ACS: Healthcare Reforms Could Trigger Labort Shortfalls

July 12, 2011 6:15 am | Comments

One consequence of the expanded access to healthcare reforms will be a shortfall in the necessary numbers of physicians and other advanced medical professionals, states a study published in the June issue of the Journal of the American College of Surgeons . The United States will face serious shortages in the combined workforce of physicians, advance practice nurses, and physician assistants over the next two decades, the study concludes, and without an adequate supply of advanced medical professionals, the U.

Texas Mom Delivers 16-Pound Newborn

July 12, 2011 5:58 am | Comments

(AP) — A Texas mom expected a big baby, but nothing like 16 pounds, 1 ounce. Janet Johnson remained in an East Texas hospital after giving birth to what her doctors called one of the biggest newborns they've ever seen. She was awaiting word on whether her son, JaMichael Brown, ranked among the biggest births in state history.

Spain Claims World's First Double Leg Transplant

July 12, 2011 5:51 am | Comments

(AP) — Doctors in Spain have carried out the world's first double leg transplant, giving new lower limbs to a patient who lost both legs at mid-thigh in an accident, officials said Monday. The Valencia regional government said the surgical team was led by Dr. Pedro Cavadas, who in 2009 carried out Spain's first face transplant — the first anywhere to include a new tongue and jaw.

New Minimally Invasive Ankle Fracture Treatment

July 11, 2011 7:39 am | Comments

IlluminOss Medical, Inc. has announced the first use of its system in the repair and stabilization of a fibula fracture in an 80 year-old female patient. Dr. Thomas Gausepohl, a leading trauma surgeon in Germany, implanted the IlluminOss Photodynamic Bone Stabilization System. He stated, "With the IlluminOss system, I was able to stabilize the fibula using a small incision without disturbing the ankle joint or the skin surrounding the fracture.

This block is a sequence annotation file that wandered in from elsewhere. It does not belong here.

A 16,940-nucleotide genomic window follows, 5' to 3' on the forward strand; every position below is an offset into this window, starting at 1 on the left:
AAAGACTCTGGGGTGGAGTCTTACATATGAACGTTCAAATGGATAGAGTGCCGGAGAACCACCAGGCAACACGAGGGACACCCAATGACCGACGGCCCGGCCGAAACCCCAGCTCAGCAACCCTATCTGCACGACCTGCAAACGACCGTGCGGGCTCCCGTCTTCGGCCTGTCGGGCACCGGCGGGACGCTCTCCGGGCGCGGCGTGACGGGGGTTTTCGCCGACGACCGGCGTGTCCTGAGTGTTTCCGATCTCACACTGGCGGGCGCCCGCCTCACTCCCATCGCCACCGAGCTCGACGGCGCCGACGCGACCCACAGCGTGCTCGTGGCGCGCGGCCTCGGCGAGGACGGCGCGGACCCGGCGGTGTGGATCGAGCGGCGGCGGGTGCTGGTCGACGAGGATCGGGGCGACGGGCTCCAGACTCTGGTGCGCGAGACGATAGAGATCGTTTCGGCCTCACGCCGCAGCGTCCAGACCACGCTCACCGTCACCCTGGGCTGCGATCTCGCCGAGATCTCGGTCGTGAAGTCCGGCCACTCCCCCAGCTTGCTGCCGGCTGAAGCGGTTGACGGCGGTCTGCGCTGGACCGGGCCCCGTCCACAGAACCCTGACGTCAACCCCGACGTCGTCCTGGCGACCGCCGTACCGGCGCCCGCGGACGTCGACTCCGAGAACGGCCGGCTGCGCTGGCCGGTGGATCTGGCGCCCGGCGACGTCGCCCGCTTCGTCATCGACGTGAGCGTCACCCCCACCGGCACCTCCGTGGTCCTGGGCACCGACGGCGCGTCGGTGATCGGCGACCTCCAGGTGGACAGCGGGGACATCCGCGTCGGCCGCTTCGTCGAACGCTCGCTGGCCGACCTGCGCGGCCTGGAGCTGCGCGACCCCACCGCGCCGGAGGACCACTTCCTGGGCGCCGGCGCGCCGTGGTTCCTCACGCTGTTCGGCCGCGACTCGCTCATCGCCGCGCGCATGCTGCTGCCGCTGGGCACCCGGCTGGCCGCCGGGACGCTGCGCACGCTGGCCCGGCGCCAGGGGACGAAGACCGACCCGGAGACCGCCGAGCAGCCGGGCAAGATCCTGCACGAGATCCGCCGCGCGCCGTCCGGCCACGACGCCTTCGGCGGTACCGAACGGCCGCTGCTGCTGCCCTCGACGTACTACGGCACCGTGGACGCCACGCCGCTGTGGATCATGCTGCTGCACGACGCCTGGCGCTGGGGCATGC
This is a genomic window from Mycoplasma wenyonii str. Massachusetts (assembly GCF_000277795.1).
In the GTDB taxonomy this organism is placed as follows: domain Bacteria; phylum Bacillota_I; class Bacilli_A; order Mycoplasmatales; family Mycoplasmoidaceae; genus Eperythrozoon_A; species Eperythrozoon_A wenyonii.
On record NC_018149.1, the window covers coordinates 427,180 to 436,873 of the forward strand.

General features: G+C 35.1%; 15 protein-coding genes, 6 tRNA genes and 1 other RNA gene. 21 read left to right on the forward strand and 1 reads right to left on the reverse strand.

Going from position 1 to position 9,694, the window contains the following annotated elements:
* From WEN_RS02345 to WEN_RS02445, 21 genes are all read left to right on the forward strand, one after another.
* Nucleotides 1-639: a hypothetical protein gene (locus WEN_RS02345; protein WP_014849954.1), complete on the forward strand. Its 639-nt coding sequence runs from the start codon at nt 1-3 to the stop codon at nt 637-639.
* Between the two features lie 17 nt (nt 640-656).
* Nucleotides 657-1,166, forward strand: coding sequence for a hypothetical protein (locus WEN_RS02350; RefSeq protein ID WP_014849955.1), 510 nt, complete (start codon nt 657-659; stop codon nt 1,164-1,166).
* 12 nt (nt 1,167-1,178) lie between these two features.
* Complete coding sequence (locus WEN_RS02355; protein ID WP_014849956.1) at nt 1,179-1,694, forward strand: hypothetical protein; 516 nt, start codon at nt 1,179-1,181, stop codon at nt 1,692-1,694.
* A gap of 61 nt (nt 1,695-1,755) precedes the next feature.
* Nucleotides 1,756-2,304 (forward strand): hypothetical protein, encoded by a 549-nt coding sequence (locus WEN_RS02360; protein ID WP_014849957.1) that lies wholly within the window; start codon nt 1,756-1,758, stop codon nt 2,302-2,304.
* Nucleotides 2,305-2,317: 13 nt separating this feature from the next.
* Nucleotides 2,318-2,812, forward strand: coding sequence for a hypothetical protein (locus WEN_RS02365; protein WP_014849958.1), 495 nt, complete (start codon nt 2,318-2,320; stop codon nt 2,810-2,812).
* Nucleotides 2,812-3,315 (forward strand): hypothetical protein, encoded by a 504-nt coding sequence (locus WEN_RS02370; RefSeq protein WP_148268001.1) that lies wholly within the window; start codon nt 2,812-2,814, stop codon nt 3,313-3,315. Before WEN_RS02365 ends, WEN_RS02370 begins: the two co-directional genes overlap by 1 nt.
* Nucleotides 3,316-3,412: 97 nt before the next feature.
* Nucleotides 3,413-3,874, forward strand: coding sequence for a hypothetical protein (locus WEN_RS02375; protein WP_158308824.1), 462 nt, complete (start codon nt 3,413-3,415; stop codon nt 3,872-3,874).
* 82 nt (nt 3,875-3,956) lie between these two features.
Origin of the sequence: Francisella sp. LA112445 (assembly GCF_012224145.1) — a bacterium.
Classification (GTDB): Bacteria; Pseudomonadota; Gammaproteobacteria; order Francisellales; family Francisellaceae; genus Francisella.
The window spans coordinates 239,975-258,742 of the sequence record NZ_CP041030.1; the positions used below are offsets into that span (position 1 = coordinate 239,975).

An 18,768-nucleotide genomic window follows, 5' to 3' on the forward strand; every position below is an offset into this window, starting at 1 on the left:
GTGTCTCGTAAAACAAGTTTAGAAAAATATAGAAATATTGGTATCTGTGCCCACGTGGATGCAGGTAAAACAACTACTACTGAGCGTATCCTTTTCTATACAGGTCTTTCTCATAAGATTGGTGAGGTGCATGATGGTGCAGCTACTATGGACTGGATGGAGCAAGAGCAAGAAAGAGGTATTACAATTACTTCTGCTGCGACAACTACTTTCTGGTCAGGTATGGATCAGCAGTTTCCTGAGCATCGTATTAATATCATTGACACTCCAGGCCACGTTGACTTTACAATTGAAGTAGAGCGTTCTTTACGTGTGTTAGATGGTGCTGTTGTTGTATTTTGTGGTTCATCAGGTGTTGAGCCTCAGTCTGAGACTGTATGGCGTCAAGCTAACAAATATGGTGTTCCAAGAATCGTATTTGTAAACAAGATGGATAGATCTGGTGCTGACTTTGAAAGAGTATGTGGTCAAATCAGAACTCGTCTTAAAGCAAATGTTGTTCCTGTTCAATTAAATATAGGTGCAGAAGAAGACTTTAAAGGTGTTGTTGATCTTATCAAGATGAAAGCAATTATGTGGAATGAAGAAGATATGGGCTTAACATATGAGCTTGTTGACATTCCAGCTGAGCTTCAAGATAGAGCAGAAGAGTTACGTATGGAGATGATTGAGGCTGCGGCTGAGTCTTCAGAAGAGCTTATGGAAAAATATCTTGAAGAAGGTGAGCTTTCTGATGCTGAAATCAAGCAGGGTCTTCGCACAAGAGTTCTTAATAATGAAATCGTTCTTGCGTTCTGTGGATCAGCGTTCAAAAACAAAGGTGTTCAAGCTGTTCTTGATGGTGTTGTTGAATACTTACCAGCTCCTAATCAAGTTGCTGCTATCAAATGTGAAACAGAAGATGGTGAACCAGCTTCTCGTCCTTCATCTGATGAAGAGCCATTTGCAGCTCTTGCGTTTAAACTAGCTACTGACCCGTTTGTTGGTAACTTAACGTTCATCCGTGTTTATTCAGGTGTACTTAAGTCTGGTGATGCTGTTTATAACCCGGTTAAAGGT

Identifying Patients Who Should Not Undergo Hip Tendon Surgery

July 11, 2011 7:32 am | Comments

Researchers at Hospital for Special Surgery have identified a group of patients who may have increased difficulty for surgical treatment of a snapping psoas, a condition that usually develops because a teenager or young adult has a pelvis that grows faster than their psoas tendon. The study was presented at the annual meeting of the American Orthopaedic Society for Sports Medicine.


Obese Patients Less Likely To Develop Respiratory Distress Syndromes

July 11, 2011 7:13 am | Comments

Researchers have discovered that obese adults undergoing surgery are less frequently developing respiratory insufficiency (RI) and adult respiratory distress syndrome (ARDS). And that when they do, they are less likely to have fatal outcomes. The researchers say they have several theories of how obesity protects patients from mortality associated with RI/ARDS, and pinpointing the protective mechanism could help them develop interventions to help non-obese patients avoid adverse outcomes.


Loss Of Motion After Knee Surgery May Increase Osteoarthritis

July 11, 2011 6:58 am | Comments

(PRNewswire-USNewswire) The onset of osteoarthritis may be related to a loss of knee motion after reconstructive ACL surgery, as noted in new research presented at the American Orthopaedic Society for Sports Medicine's Annual Meeting in San Diego this past weekend. Patients who showed motion limitations after surgery were more likely to develop arthritic changes in the knee.